This presentation will focus on the elements of ‘lambs alive- do the five’ that will deliver the outcomes required by;
(i) building a measure to manage philosophy in the custodians of our flock,
(ii) bred well- breeding a sheep that has the environmental fitness to be productive in our highly variable Australian environment,
(iii) fed well- feeding the breeding ewe appropriately for their reproductive status,
(iv) manage well- managing the ewe during lambing to enhance bonding, protection and survival and
(v) adapt well- having strategies in place that enable sheep systems to adapt to climatic variability.
In addition, the industry mission is to provide supportive pathways for change, listen to and engage with the broader public on the ethics of production, and drive product demand so that both our meat and wool industries can ‘survive and thrive’.
Economics of improving lamb survival
At an industry level the cost of lamb survival is profound. Recent economic analysis showed that the value of an extra lamb surviving birth in a pure Merino system to be worth $62 and $85 in a meat system (Young et al. 2014). Given that over 10m lambs perish at lambing this equates to over $700m in potential revenue lost per year.
Increasing conception is less valuable than increasing survival because improving conception leads to a higher proportion of twins and twin lambs have a lower survival rate. At current twin survival rates a 10% increase in scanning may only lead to as little as 2.5% increase in weaning rate. As a result the value of an extra lamb through improved conception in a Merino system, at twin survival rates of 50% is just $22 (Young et al. 2014). It is not until twin survival rates increase to 60% and beyond that increasing conception becomes viable and leads to notable increases in whole farm profit.
The value of increasing reproductive rate depends on the sheep system operating. The earlier the turn-off of wethers in a self-replacing Merino system the greater the increase in whole farm profit from improving reproductive rate.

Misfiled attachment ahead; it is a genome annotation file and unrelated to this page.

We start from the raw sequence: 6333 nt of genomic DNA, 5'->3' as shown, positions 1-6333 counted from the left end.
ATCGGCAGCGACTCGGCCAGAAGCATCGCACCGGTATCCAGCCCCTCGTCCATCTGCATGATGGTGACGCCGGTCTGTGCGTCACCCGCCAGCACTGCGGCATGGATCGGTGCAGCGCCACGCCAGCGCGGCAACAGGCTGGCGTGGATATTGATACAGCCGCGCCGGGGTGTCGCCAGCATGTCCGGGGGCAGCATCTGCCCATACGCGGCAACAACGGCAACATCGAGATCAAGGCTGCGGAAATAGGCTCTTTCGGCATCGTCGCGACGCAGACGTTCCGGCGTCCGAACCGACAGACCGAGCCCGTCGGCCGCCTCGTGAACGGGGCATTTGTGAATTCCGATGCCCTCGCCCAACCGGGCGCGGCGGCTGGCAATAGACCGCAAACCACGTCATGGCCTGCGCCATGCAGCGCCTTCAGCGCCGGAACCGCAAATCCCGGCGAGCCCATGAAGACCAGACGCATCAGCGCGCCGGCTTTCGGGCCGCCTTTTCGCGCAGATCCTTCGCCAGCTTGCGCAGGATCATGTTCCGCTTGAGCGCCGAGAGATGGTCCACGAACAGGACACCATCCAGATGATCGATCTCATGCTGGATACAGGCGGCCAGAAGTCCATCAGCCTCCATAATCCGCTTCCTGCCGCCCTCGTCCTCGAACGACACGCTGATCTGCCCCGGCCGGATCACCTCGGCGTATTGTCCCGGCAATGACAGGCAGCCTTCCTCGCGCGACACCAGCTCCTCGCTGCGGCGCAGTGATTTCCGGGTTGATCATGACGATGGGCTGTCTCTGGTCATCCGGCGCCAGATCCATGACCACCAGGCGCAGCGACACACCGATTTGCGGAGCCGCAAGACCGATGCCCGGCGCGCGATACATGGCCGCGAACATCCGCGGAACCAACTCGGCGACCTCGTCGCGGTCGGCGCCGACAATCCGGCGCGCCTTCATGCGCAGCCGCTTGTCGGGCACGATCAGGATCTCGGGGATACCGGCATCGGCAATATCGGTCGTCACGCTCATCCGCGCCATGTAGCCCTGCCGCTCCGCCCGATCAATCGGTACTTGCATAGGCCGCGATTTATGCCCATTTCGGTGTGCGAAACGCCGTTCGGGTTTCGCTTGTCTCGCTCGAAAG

The value of increasing reproductive rate is even higher for the meat systems ($74/extra lamb) than the pure Merino selling wethers at 17 months ($52/extra lamb). This is predominantly due to the higher sale value of the lambs and for maternal flocks the higher sale value of surplus young ewes (Young et al. 2014).
The findings of the economic analysis conducted by Young et al. (2014) is supported by a recent benchmarking analysis by Icon Ag and Agrarian Management (2014) highlighted the distinguishing features among the top 25% of businesses based on sheep gross margin among 80 mixed enterprises (Herbert and Ritchie 2014).
The key points of difference in the higher performing farms include:
• Higher stocking rate (+7%),
• Higher lambing percentage (+8%),
• More lambs per hectare (+15%), and
• Higher price for sale sheep (+10%).
These differences resulted in a higher gross margin per DSE (+31%) and per hectare (+40%).
The main advantage the top performers have is a significantly higher livestock trading profit. This accounts for 78% of the difference in gross margin per DSE between the two groups. By comparison there is significantly less variation between producers in wool income. This higher level of variation indicates that the livestock trading profit is more sensitive to management and requires a greater level of attention to do well, particularly in varying seasonal conditions.
Clearly, these producers are consistently making better decisions and less mistakes within the reproduction and selling activities of their enterprise (Herbert and Ritchie 2014).